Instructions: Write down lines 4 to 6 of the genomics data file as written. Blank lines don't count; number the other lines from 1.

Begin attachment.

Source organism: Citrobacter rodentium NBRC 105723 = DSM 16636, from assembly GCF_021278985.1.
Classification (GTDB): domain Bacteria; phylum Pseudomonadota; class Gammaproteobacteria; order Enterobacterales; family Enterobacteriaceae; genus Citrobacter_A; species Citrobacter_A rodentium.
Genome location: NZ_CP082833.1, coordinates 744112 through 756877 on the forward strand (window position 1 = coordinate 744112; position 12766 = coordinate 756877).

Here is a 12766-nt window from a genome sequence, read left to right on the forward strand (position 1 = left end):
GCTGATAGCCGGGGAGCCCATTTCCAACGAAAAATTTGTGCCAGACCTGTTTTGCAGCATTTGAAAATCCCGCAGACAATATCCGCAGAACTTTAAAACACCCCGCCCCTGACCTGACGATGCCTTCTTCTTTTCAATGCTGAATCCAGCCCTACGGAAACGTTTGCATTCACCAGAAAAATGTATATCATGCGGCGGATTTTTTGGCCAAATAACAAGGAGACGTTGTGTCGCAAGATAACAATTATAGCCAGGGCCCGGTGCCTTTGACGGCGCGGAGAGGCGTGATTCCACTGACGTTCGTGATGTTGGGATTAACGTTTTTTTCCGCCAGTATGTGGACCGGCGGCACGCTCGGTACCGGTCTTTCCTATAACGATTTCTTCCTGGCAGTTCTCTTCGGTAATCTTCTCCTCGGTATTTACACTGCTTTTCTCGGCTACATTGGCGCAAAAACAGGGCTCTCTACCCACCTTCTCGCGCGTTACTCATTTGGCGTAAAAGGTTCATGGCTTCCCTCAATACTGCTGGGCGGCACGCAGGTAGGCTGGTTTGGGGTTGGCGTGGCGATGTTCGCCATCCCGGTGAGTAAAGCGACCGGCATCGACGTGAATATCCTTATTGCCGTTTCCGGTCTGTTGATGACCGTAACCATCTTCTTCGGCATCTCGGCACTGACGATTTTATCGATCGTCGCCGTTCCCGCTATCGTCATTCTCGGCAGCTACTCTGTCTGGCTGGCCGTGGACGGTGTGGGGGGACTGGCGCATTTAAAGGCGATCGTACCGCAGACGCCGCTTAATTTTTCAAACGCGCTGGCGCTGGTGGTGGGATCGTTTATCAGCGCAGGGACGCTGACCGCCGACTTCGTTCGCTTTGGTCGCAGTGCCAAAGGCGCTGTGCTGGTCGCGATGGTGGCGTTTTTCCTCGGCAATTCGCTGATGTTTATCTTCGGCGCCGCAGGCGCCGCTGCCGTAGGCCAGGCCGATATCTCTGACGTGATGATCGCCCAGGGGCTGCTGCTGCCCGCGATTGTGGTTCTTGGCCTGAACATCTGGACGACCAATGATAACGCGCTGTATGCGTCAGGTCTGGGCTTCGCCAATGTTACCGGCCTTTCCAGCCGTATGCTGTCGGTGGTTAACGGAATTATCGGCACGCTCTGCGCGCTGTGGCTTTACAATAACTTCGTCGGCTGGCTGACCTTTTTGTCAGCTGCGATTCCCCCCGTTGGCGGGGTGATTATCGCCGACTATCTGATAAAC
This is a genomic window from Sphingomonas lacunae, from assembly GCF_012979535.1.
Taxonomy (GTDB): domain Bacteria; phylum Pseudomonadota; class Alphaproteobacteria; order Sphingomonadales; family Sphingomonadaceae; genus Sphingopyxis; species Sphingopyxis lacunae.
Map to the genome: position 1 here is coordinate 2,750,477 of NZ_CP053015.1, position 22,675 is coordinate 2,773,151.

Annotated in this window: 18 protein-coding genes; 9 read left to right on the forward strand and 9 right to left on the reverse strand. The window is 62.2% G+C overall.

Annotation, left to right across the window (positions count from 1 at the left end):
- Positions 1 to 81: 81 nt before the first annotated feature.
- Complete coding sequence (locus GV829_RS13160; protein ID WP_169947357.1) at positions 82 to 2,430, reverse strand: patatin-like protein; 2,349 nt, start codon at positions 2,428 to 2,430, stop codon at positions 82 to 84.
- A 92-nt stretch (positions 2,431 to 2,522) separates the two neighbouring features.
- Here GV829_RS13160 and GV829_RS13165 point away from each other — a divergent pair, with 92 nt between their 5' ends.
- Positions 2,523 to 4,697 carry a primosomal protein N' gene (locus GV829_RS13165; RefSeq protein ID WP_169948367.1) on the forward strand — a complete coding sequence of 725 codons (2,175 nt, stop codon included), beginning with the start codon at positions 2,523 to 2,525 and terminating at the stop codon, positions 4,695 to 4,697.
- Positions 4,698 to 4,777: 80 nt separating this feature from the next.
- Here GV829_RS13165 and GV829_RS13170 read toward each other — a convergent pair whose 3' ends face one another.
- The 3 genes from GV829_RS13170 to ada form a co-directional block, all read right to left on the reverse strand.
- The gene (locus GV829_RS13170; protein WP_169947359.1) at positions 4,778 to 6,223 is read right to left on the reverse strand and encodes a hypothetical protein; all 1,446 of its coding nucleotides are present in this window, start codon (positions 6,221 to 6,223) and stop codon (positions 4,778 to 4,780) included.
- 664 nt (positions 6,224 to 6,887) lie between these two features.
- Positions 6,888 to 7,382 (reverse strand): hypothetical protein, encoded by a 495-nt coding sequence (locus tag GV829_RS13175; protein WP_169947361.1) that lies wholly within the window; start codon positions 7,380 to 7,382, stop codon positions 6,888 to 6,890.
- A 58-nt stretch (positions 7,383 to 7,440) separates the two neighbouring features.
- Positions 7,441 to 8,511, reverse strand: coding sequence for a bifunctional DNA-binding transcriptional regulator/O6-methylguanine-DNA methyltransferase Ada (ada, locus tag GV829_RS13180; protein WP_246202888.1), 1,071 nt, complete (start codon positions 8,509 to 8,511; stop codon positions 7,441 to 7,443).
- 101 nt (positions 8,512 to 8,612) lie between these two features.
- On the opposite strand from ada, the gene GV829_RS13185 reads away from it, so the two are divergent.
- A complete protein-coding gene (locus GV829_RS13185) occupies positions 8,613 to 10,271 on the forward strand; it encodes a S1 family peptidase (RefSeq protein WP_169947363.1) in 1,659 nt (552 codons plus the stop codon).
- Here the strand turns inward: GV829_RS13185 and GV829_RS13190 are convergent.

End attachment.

Here is a 12766-nt window from a genome sequence, read left to right on the forward strand (position 1 = left end):
GCTGATAGCCGGGGAGCCCATTTCCAACGAAAAATTTGTGCCAGACCTGTTTTGCAGCATTTGAAAATCCCGCAGACAATATCCGCAGAACTTTAAAACACCCCGCCCCTGACCTGACGATGCCTTCTTCTTTTCAATGCTGAATCCAGCCCTACGGAAACGTTTGCATTCACCAGAAAAATGTATATCATGCGGCGGATTTTTTGGCCAAATAACAAGGAGACGTTGTGTCGCAAGATAACAATTATAGCCAGGGCCCGGTGCCTTTGACGGCGCGGAGAGGCGTGATTCCACTGACGTTCGTGATGTTGGGATTAACGTTTTTTTCCGCCAGTATGTGGACCGGCGGCACGCTCGGTACCGGTCTTTCCTATAACGATTTCTTCCTGGCAGTTCTCTTCGGTAATCTTCTCCTCGGTATTTACACTGCTTTTCTCGGCTACATTGGCGCAAAAACAGGGCTCTCTACCCACCTTCTCGCGCGTTACTCATTTGGCGTAAAAGGTTCATGGCTTCCCTCAATACTGCTGGGCGGCACGCAGGTAGGCTGGTTTGGGGTTGGCGTGGCGATGTTCGCCATCCCGGTGAGTAAAGCGACCGGCATCGACGTGAATATCCTTATTGCCGTTTCCGGTCTGTTGATGACCGTAACCATCTTCTTCGGCATCTCGGCACTGACGATTTTATCGATCGTCGCCGTTCCCGCTATCGTCATTCTCGGCAGCTACTCTGTCTGGCTGGCCGTGGACGGTGTGGGGGGACTGGCGCATTTAAAGGCGATCGTACCGCAGACGCCGCTTAATTTTTCAAACGCGCTGGCGCTGGTGGTGGGATCGTTTATCAGCGCAGGGACGCTGACCGCCGACTTCGTTCGCTTTGGTCGCAGTGCCAAAGGCGCTGTGCTGGTCGCGATGGTGGCGTTTTTCCTCGGCAATTCGCTGATGTTTATCTTCGGCGCCGCAGGCGCCGCTGCCGTAGGCCAGGCCGATATCTCTGACGTGATGATCGCCCAGGGGCTGCTGCTGCCCGCGATTGTGGTTCTTGGCCTGAACATCTGGACGACCAATGATAACGCGCTGTATGCGTCAGGTCTGGGCTTCGCCAATGTTACCGGCCTTTCCAGCCGTATGCTGTCGGTGGTTAACGGAATTATCGGCACGCTCTGCGCGCTGTGGCTTTACAATAACTTCGTCGGCTGGCTGACCTTTTTGTCAGCTGCGATTCCCCCCGTTGGCGGGGTGATTATCGCCGACTATCTGATAAAC
This is a genomic window from Sphingomonas lacunae, from assembly GCF_012979535.1.